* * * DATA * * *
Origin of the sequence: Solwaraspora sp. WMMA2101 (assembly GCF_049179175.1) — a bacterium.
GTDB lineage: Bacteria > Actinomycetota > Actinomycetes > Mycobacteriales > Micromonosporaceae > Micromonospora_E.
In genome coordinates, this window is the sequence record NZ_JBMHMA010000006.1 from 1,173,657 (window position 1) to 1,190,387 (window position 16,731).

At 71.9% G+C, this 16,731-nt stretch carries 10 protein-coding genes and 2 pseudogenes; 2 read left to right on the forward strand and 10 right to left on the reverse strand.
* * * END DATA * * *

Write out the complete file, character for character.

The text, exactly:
Origin of the sequence: Solwaraspora sp. WMMA2101 (assembly GCF_049179175.1) — a bacterium.
GTDB lineage: Bacteria > Actinomycetota > Actinomycetes > Mycobacteriales > Micromonosporaceae > Micromonospora_E.
In genome coordinates, this window is the sequence record NZ_JBMHMA010000006.1 from 1,173,657 (window position 1) to 1,190,387 (window position 16,731).

At 71.9% G+C, this 16,731-nt stretch carries 10 protein-coding genes and 2 pseudogenes; 2 read left to right on the forward strand and 10 right to left on the reverse strand.